You are currently viewing #43 Circles and Angles

#43 Circles and Angles

  • Post author:
  • Post category:Articles

When I began teaching flying, I thought that most accepted techniques of flight instruction needed to be changed.  Obsessed with originality, I challenged virtually every accepted technique of flight instruction.  Eventually I came to realize that most accepted flight training techniques worked and had stood the test of time (and even the test of Brian).

But let’s say that there were no existing techniques of flight training or commonly accepted practices.  Would I teach the landing pattern the way it is currently taught?  Yes, I would.  It’s reasonable to teach a new pilot to fly a downwind leg at pattern altitude and to turn base at a given angle from the point of intended touchdown.  I particularly like using the “key” position as a point at which we make a lot of decisions about our accuracy.  Some of the best advice my first CFI boss, Terry Weathers, ever gave me was to give the student some parameters on which he could “hang his hat” while learning this new skill.  HOWEVER, once that technique was working, I’d immediately wean my students from it and start teaching them to round out the corners and change to a circling approach.  I’d also teach them that a “pattern altitude” will not help you if you do not know the elevation of the point of intended landing.  And THAT is one of my motivations for teaching circles and angles.

Note that in the circling pattern we fly, the last circle is pretty low and pretty close. There’s not much of a final. This pattern can be altered to suit the circumstances and the skill of the pilot. The pattern illustrated shows the airplane in fairly tight circles with an altitude loss of only about 500 feet in each circle.

What are “Circles and Angles?”  “Circles” refers to the spiraling approach we will make as we glide down to the point of intended landing. We circle right over the runway on which we intend to land.  Each circle has one segment that is right over the runway on an upwind leg. “Angles” refers to the angle from the airplane to the point of intended touchdown.  It can remain the same, regardless of altitude.  The angle to the runway is far more dependable than any pattern altitude.  Theoretically, the circles we fly could resemble a funnel like the one in which we drop coins and watch them spiral down to the bottom.   As we descend in a similar spiral, each circle would get smaller as we maintained the angle to the point of intended touchdown.  In reality, I teach this technique with similar sized circles.  Even the first circle, high above the airport is roughly the same size as the last one down at about five hundred feet above the field.  I do that so that we get more circles and thus more and better practice at the technique.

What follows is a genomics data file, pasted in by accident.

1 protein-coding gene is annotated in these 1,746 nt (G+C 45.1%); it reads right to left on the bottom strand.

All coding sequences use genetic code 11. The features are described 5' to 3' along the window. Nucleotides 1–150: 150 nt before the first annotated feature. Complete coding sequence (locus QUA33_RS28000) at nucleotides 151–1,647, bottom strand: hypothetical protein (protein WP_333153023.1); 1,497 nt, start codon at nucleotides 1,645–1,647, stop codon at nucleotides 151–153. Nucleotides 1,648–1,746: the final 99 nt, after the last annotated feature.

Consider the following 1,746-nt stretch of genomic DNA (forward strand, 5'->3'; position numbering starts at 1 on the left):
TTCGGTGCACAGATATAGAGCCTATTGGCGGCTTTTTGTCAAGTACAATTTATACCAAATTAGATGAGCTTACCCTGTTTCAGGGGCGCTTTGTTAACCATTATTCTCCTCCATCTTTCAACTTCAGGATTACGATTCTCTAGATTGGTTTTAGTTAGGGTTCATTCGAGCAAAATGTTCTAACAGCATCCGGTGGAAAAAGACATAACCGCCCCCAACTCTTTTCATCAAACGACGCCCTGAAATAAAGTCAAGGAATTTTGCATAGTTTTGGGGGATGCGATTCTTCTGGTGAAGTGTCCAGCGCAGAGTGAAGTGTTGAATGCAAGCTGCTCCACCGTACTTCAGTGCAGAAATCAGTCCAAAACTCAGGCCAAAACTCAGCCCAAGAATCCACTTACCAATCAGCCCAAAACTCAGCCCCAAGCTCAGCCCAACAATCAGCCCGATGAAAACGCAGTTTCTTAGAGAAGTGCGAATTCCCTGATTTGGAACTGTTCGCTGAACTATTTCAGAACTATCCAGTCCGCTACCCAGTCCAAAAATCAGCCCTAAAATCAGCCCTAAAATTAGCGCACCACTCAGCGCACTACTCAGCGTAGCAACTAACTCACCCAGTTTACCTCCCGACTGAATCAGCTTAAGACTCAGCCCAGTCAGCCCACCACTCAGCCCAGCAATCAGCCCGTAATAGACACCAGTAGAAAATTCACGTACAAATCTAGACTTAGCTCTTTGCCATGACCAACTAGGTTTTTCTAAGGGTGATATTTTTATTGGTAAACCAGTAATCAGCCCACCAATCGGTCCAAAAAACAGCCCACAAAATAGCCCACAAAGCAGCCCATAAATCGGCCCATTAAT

In the currently accepted method of flight instruction every student is taught to fly his pattern at “pattern altitude”.  Every airport has its published pattern altitude, usually 800 to 1000 feet above the surface.  That student is also taught to fly his downwind leg a certain distance away from the runway.  They are almost never taught to fly at the resulting angle from the runway.  My point is that the angle never changes, regardless of altitude. The only factors that change the angle are the glide ratio of the airplane you are flying and the wind.   If you are lower but maintain the angle, you will fly closer and your turn from downwind to final will have to be tighter.  The lower you are, the tighter that turn will have to be.  If we are spiraling down to the runway, maintaining that angle, it will be obvious to us when we should make the last turn to a landing.  There are several reasons I like this approach, but there is one that stands out and makes it well worth mastering:  If you are cruising along cross country, have an engine failure and spot a nice, but relatively short spot in which to land, how would you know what the pattern altitude is for that nice little spot?  You don’t know what the field elevation is.  Flying circles and angles will be the foolproof method to glide to a safe, accurate landing in that fieldEveryone who has flown with me or read my articles knows how fond I am of that metaphor of the chicken coming home to roost.  Well, here’s the chicken who is so important to the practice of the circling approach:  Everyone who has taken my master class or tailwheel endorsement course is familiar with one maneuver.  That’s the one where we learn how much altitude we lose in a power-off three-sixty.   Everyone learns that the steeply banked, slow coordinated turn is the one which loses an amazingly small amount of altitude.  They learn that lesson at altitude, but if they take that knowledge and apply it to the last turn of the circling approach, they realize that they can be a lot lower than they thought as they pass through the downwind leg.  This knowledge and the skill that comes from practice can really save their bacon in the event of an engine failure followed by a power-off accuracy approach to a landing spot of an unknown altitude.

Hear that flapping?  I love that chicken.

Next week I’m going to reminisce a bit about one of my fondest memories of a flight with one of my favorite flyers.  Until then,

Happy Swooping!